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Shakespeare's female icons: doing and embodying.

When Francesca Royster asked me to write the afterword for this special edition of The Upstart Crow, I jumped at the chance, but not because I had something canned to say. Rather, I was stymied by what the phrase "Shakespeare's Female Icons" actually signified and excited by the challenge of unpacking it fully. I had a sense that an icon is a "person or thing regarded as a representative symbol, especially of a culture or movement; a person, institution, etc., considered worthy of admiration or respect," and that iconic designates "a person or thing regarded as representative of a culture or movement; important or influential in a particular (cultural) context." But I did not fully appreciate that these are relatively recent uses for the words (e.g., from the late twentieth century); nor did I realize that these definitions are only twenty-first-century "draft additions" to the Oxford English Dictionary. (1) To address the iconic, then, one must recognize the relational (i.e., icons only signify in specific and particular cultural contexts), and one must consider these relations in particularly twentieth- and twenty-first-century contexts: scholarly positions that I welcome and value.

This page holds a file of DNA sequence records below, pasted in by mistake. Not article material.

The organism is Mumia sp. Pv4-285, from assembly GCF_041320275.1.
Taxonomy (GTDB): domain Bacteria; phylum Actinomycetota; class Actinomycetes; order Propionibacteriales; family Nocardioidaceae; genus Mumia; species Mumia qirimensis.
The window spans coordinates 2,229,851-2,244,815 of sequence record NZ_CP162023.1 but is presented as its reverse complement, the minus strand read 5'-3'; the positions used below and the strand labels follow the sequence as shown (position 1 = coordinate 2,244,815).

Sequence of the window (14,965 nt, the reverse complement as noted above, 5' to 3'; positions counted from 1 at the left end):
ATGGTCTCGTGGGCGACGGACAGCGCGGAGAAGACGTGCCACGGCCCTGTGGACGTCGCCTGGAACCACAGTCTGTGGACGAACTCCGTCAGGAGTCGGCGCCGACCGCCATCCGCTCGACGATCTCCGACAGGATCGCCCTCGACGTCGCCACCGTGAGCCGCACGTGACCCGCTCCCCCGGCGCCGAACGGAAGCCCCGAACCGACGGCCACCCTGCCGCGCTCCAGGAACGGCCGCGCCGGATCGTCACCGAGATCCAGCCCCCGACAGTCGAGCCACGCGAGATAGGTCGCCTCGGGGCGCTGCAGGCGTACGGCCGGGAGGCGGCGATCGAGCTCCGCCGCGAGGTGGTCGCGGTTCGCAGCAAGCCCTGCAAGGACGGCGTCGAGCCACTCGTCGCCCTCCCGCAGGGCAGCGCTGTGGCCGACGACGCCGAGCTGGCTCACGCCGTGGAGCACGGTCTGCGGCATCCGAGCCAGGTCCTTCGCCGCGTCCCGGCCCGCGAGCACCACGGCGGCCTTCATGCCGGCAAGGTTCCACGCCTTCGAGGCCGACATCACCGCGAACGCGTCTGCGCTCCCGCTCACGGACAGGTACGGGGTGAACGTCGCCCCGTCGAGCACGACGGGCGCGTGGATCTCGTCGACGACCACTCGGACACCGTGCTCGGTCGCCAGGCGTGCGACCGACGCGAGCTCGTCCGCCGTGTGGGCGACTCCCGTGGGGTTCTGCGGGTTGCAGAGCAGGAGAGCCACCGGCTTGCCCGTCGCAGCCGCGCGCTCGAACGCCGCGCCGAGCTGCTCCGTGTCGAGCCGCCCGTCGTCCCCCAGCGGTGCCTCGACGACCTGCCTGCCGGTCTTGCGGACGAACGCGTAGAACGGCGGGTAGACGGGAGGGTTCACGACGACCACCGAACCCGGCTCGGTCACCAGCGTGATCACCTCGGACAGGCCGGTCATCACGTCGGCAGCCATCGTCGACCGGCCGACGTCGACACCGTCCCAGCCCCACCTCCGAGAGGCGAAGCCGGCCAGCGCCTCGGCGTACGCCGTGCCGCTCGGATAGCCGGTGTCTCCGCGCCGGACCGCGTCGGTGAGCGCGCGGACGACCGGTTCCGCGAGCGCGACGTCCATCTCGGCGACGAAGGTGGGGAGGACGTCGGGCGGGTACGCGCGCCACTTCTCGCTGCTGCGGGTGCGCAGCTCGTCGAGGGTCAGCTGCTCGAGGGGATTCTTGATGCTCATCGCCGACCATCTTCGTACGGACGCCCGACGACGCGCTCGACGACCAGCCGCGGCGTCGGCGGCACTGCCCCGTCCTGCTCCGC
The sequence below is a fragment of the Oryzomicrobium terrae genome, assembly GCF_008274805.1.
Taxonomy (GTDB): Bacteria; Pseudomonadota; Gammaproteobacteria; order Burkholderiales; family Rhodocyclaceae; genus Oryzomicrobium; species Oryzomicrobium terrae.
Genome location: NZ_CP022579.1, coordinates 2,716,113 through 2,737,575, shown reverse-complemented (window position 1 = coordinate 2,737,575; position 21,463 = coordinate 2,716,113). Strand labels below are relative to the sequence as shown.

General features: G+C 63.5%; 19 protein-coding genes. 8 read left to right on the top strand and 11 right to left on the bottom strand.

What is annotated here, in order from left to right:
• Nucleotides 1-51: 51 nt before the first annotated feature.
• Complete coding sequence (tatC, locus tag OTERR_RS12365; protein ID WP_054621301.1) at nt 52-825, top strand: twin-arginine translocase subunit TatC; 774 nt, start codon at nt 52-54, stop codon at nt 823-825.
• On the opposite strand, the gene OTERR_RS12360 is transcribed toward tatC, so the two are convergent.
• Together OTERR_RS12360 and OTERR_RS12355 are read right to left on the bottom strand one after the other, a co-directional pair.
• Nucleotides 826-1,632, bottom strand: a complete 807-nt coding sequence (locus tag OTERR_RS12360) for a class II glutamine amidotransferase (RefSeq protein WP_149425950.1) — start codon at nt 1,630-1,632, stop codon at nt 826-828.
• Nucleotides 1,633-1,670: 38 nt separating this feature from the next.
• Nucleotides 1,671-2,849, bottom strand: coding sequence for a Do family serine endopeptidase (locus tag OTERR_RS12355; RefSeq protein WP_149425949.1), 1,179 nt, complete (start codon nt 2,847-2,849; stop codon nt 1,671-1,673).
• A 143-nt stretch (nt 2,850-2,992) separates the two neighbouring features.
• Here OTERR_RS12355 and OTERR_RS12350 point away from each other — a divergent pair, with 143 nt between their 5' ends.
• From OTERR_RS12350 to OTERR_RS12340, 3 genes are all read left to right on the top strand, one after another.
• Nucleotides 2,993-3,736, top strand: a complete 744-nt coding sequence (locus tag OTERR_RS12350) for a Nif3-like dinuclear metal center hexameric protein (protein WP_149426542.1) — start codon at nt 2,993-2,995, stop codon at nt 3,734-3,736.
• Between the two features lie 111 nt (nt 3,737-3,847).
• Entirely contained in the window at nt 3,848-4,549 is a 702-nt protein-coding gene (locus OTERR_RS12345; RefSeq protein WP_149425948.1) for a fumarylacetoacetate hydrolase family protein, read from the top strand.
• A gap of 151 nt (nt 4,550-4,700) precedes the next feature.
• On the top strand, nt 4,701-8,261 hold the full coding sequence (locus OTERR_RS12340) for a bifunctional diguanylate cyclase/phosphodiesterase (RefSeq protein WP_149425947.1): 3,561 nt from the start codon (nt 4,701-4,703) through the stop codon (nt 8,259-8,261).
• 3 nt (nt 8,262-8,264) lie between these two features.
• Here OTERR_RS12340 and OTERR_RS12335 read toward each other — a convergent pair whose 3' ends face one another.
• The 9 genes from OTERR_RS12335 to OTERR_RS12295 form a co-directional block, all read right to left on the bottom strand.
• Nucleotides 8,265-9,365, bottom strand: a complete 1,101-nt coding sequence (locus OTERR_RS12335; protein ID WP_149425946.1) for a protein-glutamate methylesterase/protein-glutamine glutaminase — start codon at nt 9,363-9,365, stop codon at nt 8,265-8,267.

Nonetheless, it was the combination of Shakespeare + Female + Icon that gave me pause. Like many, I have been to the Shakespeare Birthplace Trust in Stratford-upon-Avon and walked through the "Shakespeare Hall of Fame," which is lined with thirteen images of Shakespeare's "icons." The images in the bannered hall seem to impart the message that it is easier to become a Shakespearean icon if one is male, as only two women have been inducted into this hall of fame: Ellen Terry and Judi Dench. (2) While their eleven male counterparts are poets (Ben Jonson), playwrights (David Garrick), novelists (Charles Dickens), filmmakers (Akira Kurosawa, Sam Wanamaker), and actors (Laurence Olivier, Kenneth Branagh, Patrick Stewart, Leonardo DiCaprio, Paul Robeson, and David Tennant), the two female icons in the Birthplace Trust are both actresses, leading one to speculate as to whether female iconicity comes from being gazed upon like the now iconic John Singer Sargent painting of Ellen Terry as Lady Macbeth. (see figure 1).